In the book The Grace Effect: How the Power of One Life Can Reverse the Corruption of Unbelief, Larry Alex Taunton describes the process that he and his wife, Lauri, had to endure while adopting Sasha, a special-needs girl from Orphanage No. 17, in Odessa, Ukraine. They faced months of bureaucratic inertia, expectations of bribery, and callousness to the miserable plight of orphans under the state’s soul-deadening “care.”
Sasha and the other children lived in a Spartan setting. Actually, Larry says, they lived amid a “grassless, treeless, lunar landscape.” Sasha’s spiritual state was similarly barren. Larry and Lauri discovered this in a variety of ways after they adopted her. Once, Sasha carelessly broke some dishes, and Lauri scolded her—then thought better of it and apologized.
“That’s okay,” Sasha replied. “You don’t have to apologize to me. I’m different.” Thanks to a life under atheism, the child had come to see herself as unworthy of consideration, as a cog in a larger, mindless machine.
It’s a feeling many of Sasha’s countrymen have experienced after a lifetime of being under Soviet and now Russian domination. Now a brave vanguard of Ukrainians is risking all to break out of this control in a quest for political and economic freedom. Time will tell if they succeed not only in this, but in finding the kind of spiritual freedom so necessary to transform their lives and their society.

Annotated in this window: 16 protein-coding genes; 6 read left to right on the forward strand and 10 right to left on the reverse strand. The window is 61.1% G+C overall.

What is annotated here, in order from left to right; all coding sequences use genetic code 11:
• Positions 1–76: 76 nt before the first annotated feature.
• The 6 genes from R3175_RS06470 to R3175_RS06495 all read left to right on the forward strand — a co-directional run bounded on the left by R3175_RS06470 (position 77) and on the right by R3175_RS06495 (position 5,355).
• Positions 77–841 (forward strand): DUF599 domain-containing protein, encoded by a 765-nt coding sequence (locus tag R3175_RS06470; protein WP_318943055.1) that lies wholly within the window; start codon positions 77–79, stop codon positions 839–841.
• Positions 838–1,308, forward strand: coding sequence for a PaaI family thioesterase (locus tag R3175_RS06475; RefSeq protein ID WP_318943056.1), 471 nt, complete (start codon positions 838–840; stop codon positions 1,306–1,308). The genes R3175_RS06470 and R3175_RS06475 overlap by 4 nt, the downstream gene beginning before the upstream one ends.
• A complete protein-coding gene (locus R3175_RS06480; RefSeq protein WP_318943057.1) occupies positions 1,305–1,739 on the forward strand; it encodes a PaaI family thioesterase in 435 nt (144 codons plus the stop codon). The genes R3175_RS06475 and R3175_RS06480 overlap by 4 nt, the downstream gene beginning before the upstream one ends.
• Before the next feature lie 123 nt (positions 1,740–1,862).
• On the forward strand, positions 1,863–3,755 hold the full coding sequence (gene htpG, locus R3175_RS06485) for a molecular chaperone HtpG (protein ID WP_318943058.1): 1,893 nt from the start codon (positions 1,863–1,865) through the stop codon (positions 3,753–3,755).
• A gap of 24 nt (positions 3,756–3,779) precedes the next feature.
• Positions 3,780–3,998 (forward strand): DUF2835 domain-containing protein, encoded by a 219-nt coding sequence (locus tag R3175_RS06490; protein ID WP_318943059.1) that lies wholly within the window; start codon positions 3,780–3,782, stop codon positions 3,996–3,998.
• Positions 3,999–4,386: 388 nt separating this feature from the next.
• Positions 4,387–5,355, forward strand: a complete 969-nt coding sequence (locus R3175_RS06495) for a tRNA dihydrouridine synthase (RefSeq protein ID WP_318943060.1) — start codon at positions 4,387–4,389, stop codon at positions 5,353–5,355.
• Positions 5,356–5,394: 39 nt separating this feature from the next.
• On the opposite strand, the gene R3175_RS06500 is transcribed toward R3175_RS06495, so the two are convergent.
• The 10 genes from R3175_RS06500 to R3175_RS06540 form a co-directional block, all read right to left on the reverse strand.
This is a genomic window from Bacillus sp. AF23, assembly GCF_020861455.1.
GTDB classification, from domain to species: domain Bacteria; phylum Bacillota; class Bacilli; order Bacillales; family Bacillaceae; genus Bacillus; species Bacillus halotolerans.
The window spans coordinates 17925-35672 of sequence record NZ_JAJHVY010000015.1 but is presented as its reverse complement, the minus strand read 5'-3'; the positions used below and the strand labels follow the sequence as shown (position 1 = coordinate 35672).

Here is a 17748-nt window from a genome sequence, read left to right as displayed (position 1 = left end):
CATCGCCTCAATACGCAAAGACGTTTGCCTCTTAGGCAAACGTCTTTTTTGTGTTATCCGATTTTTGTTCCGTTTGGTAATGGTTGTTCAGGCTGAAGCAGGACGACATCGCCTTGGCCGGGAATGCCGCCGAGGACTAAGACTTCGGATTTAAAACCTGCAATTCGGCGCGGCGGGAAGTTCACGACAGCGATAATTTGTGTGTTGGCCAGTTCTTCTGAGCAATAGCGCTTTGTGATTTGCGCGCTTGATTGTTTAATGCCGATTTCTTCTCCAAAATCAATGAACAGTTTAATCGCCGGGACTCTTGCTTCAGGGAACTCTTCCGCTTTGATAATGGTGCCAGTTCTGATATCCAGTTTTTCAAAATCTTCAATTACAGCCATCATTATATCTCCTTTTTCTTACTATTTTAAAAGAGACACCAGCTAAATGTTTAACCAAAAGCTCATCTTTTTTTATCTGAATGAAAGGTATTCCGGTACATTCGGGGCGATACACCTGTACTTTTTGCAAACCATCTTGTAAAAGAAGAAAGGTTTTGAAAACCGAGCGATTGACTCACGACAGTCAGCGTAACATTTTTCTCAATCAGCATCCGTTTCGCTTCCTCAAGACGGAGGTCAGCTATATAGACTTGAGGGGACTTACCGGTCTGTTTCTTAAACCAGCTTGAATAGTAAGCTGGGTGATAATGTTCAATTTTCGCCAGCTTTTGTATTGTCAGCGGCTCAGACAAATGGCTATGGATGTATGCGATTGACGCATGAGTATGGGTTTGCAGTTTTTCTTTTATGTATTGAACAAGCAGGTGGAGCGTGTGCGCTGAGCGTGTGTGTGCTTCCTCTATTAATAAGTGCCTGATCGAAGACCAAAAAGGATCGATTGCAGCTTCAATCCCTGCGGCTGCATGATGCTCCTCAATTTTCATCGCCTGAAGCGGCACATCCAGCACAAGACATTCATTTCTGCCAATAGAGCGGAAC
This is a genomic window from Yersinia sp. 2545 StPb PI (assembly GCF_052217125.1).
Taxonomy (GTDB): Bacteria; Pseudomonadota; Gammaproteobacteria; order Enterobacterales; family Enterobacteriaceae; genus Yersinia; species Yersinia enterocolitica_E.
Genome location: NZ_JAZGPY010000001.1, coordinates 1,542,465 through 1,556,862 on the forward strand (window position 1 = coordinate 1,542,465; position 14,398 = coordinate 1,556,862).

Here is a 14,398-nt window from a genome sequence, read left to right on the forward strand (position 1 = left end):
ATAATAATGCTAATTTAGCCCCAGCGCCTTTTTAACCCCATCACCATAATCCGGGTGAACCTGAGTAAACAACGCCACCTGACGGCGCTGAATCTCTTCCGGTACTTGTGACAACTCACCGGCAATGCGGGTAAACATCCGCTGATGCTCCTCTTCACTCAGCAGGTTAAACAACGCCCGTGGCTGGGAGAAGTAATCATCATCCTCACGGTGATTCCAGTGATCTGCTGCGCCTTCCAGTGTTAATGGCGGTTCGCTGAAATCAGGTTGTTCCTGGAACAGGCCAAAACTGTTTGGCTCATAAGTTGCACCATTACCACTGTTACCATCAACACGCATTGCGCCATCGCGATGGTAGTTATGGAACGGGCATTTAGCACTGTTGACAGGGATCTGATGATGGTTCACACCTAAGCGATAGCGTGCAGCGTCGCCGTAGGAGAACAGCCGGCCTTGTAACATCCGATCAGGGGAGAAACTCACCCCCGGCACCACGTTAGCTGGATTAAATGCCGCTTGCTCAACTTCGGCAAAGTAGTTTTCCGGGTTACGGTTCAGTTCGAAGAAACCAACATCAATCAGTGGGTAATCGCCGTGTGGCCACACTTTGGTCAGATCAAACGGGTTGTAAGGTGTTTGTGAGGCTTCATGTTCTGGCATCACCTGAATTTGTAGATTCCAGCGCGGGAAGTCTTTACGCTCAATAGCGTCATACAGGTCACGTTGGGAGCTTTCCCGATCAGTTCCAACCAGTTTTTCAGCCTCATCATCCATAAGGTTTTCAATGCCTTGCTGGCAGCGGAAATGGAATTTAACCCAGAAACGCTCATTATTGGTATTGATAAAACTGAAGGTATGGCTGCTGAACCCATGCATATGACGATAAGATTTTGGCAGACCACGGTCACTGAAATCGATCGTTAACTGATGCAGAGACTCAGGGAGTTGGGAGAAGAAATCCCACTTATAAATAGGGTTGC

Ukraine’s endemic corruption is legendary. Transparency International ranks the nation of 46 million as No. 144 of 177 countries on the 2013 Corruption Perceptions Index. The country garners a score of just 25 of 100 possible points in battling corruption. Much of the corruption, of course, is a hangover from communist domination.
“Communism fell two decades ago, but its effects are still deeply felt,” says Operation World, the global prayer guide. “The market economy has actually driven many to poverty while lining the pockets of the elite. Corruption reaches to the highest levels while pensioners, teachers, doctors and other state employees struggle economically. The moral vacuum of post-Communist freedom led to rapidly increasing levels of alcoholism and AIDS.”
According to Operation World, Ukraine’s annual income per person is a paltry $3,910, or just 8 percent of the United States—this in a nation that was formerly known as the breadbasket of Europe and which today features a literacy rate of 99.4 percent. (The U.S. has a similar literacy rate of 99 percent, but a functional literacy rate of just 85 percent.) No wonder increasing numbers of Ukrainians are dissatisfied with the status quo and willing to risk life and limb on the streets of Kiev and in other cities.
The current unrest is not entirely unique for the country since the fall of the Soviet Union in 1991. While a succession of former communist leaders (or at least those subservient to Russia) has run the country since then, the so-called Orange Revolution of 2005 first brought hope and then disappointment. Operation World says the reform movement “won Ukrainians national dignity, press freedoms and open political mechanisms.”